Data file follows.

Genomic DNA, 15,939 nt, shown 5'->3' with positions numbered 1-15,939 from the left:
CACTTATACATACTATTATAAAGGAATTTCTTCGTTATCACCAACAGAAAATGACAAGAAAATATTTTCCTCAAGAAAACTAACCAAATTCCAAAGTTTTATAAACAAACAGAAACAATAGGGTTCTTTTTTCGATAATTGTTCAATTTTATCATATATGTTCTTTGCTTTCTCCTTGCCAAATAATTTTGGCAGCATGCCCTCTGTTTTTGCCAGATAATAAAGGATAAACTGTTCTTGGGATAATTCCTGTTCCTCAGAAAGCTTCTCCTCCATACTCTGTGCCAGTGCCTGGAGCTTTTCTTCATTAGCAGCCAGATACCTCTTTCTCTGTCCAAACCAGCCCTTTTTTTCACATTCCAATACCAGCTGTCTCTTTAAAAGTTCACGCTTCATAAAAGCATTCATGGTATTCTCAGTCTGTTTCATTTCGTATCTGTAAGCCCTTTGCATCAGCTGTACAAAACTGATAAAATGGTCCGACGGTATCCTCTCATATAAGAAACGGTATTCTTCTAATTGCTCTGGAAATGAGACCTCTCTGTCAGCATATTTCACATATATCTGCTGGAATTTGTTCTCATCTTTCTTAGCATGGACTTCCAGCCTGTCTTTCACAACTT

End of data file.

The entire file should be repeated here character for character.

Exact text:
Genomic DNA, 15,939 nt, shown 5'->3' with positions numbered 1-15,939 from the left:
CACTTATACATACTATTATAAAGGAATTTCTTCGTTATCACCAACAGAAAATGACAAGAAAATATTTTCCTCAAGAAAACTAACCAAATTCCAAAGTTTTATAAACAAACAGAAACAATAGGGTTCTTTTTTCGATAATTGTTCAATTTTATCATATATGTTCTTTGCTTTCTCCTTGCCAAATAATTTTGGCAGCATGCCCTCTGTTTTTGCCAGATAATAAAGGATAAACTGTTCTTGGGATAATTCCTGTTCCTCAGAAAGCTTCTCCTCCATACTCTGTGCCAGTGCCTGGAGCTTTTCTTCATTAGCAGCCAGATACCTCTTTCTCTGTCCAAACCAGCCCTTTTTTTCACATTCCAATACCAGCTGTCTCTTTAAAAGTTCACGCTTCATAAAAGCATTCATGGTATTCTCAGTCTGTTTCATTTCGTATCTGTAAGCCCTTTGCATCAGCTGTACAAAACTGATAAAATGGTCCGACGGTATCCTCTCATATAAGAAACGGTATTCTTCTAATTGCTCTGGAAATGAGACCTCTCTGTCAGCATATTTCACATATATCTGCTGGAATTTGTTCTCATCTTTCTTAGCATGGACTTCCAGCCTGTCTTTCACAACTT